QIAN'AN, CHINA: Day and night, huge chimneys belch out thick smoke into the often-grey skies on the outskirts of Qian’an city, about 220 kilometres southeast of Beijing.
Steel mills around the area have been identified by the government as among the major emitters of air pollutants in northern China.
Songting village lies at the heart of the area. It is dubbed "the source of Beijing's smog” by some local media and residents have also complained about yellowish ground water.
The seemingly dull village is also closely guarded, tucked between steel mills Jiujiang Wire and Hebei Shougang Qian’an Iron and Steel, as well as a coal chemical plant.
According to Chinese media reports, the pollution is so bad that many villagers have died from cancer and other illnesses.
On Channel NewsAsia's first visit to the village, we were tailed by a white car so we did not stop until we had left the area. But we went back again in the afternoon.
During our short visit, the village looked abandoned with many houses overgrown with weed and we did not see any residents. When we exited the village, we were blocked by a car whose driver got out to take pictures of our vehicle.
And when we tried to leave Qian'an, there were cars tailing us for almost an hour. It was clear someone did not want the story to be told.
Dong Liansai, a climate and energy campaigner from Greenpeace, said: “This shows that they lack the awareness, and also, the fines for violating emission targets could be too low. So it’s not enough to deter them from polluting the environment and they feel that by spending some resources to chase away people who go there to investigate, it’ll be okay."
Channel NewsAsia did not get to speak to any villagers in Songting, but residents in the nearby village of Ma'ke showed us the sediments that were left behind after their well water was given time to settle. They also said that no matter how many times they cleaned their house, it was always covered in a layer of dust.
One of them, Madam Wang, said: “The air pollution is not good for the lungs and we don’t dare to ... drink the water. If we have the economic means to move away, of course we want to.”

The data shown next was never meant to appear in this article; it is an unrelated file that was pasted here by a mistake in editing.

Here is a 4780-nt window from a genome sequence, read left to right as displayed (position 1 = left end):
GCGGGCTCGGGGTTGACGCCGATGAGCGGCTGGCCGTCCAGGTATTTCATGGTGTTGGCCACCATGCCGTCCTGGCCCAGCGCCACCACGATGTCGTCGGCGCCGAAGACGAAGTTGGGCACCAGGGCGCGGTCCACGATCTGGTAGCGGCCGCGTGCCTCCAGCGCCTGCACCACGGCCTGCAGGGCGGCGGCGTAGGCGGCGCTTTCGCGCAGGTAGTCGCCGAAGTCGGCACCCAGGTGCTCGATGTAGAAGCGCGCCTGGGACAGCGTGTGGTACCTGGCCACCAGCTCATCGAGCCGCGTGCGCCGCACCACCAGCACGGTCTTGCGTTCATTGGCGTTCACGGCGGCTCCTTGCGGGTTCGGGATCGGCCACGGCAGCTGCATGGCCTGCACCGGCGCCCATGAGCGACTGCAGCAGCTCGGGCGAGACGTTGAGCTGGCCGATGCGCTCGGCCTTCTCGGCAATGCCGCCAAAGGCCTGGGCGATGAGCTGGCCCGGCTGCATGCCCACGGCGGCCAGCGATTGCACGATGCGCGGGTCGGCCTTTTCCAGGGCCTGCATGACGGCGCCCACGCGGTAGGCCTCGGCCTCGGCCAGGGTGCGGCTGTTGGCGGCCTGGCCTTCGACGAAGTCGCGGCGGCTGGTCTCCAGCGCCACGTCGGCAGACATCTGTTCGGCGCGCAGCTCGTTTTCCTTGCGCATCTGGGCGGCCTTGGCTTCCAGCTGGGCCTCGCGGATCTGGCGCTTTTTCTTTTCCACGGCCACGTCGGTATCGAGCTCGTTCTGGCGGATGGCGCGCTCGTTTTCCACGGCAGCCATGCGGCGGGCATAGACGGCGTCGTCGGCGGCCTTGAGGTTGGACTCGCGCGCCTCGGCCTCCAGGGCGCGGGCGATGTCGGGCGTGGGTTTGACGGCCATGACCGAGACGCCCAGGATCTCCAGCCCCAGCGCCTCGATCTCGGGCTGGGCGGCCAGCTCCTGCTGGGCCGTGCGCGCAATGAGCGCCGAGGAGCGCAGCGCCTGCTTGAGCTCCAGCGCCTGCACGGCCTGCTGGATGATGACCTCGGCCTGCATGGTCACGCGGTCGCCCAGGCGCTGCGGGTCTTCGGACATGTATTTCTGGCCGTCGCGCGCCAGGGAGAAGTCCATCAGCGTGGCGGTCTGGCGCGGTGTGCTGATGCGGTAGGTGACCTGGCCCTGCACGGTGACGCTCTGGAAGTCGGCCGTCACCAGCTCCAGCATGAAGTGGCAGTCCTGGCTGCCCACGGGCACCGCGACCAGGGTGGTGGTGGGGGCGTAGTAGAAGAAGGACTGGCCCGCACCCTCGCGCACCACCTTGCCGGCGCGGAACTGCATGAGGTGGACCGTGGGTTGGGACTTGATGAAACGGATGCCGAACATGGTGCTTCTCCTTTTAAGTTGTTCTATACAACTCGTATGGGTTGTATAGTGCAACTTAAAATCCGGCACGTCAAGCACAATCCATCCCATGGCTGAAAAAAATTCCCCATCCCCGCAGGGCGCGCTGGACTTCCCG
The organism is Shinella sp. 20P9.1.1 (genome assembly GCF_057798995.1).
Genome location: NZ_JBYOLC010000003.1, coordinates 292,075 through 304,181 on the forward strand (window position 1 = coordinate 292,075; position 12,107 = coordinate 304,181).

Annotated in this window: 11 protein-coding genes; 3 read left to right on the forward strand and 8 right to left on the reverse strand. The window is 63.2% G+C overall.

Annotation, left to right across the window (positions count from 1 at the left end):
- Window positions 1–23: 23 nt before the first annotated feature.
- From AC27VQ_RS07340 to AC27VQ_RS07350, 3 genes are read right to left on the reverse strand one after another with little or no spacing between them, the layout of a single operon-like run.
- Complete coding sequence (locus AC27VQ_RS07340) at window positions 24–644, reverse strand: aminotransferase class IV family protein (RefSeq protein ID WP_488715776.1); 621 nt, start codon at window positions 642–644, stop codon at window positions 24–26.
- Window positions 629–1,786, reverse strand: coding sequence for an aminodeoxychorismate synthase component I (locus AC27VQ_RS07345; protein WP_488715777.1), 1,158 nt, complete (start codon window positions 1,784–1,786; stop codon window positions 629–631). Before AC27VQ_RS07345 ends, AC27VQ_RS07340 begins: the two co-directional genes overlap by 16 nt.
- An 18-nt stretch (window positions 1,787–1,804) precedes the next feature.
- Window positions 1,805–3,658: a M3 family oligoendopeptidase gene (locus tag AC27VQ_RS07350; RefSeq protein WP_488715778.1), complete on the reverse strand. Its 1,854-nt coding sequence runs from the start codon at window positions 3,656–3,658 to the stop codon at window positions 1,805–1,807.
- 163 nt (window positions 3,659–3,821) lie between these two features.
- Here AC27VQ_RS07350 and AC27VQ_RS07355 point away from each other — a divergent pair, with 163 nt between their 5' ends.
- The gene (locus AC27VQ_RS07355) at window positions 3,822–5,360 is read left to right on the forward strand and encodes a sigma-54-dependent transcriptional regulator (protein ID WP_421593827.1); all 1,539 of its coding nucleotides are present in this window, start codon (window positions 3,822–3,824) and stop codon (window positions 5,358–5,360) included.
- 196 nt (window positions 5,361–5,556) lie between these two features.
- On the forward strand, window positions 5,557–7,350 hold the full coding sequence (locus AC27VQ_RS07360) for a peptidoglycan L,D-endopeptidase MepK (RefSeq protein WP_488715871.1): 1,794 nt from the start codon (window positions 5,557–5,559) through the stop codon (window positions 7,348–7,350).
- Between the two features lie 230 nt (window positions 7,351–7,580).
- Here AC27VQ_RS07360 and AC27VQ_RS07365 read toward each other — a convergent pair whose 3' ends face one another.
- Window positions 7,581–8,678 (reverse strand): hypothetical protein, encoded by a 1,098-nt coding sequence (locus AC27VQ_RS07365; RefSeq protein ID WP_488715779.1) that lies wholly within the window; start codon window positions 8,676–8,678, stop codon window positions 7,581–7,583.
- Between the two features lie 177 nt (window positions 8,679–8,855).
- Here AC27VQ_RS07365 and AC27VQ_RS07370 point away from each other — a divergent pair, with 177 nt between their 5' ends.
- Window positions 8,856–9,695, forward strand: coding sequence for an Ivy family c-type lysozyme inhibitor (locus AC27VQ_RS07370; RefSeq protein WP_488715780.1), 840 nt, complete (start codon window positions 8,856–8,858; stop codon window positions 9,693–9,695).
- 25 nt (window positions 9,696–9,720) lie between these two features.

Residents in a village in Qian'an say their well water has been affected by the smog. (Photo: Jeremy Koh)
Other residents echoed her sentiments.
One who did not want to be named said: “Of course we’re worried about our health. Many here have died from illnesses in their 50s. It’s not easy to diagnose. There have been brain hemorrhages and several have died from heart attacks.”
Another said: “I’m worried, but what can I do? No one cares. I want to leave, but if I leave, how can I survive? If I stay on, at least I can work and survive.”
More than three decades of breakneck economic growth has put a strain on China’s air, soil and water. In recent years, China has made fighting pollution a top priority, but that determination seems to have been weakened recently by the need to support growth as the Communist Party gets ready for a once-every-five-years congress later this year.
Just as the government declared stabilising economic growth last year, severe and prolonged smog returned.
Mr Dong from Greenpeace said: “We see that there are supervision mechanisms, but why are such mechanisms unable to effect a positive change?
"Firstly, can such mechanisms give companies a signal, a warning to show them that things are not how they were a few years ago, and that you will be punished if you don’t do a good job in protecting the environment? And also, are such mechanisms insufficient?”
A resident of a village in Qian'an showing the layer of smoke on his windowsill. (Photo: Jeremy Koh)
He added: "Many people still think they can get away with pollution. In other words, they'll think that there aren't many cats to catch the rats and everyone's a rat, so maybe they won't be caught."
For residents living at ground zero of China’s fight against pollution, the future is truly foggy.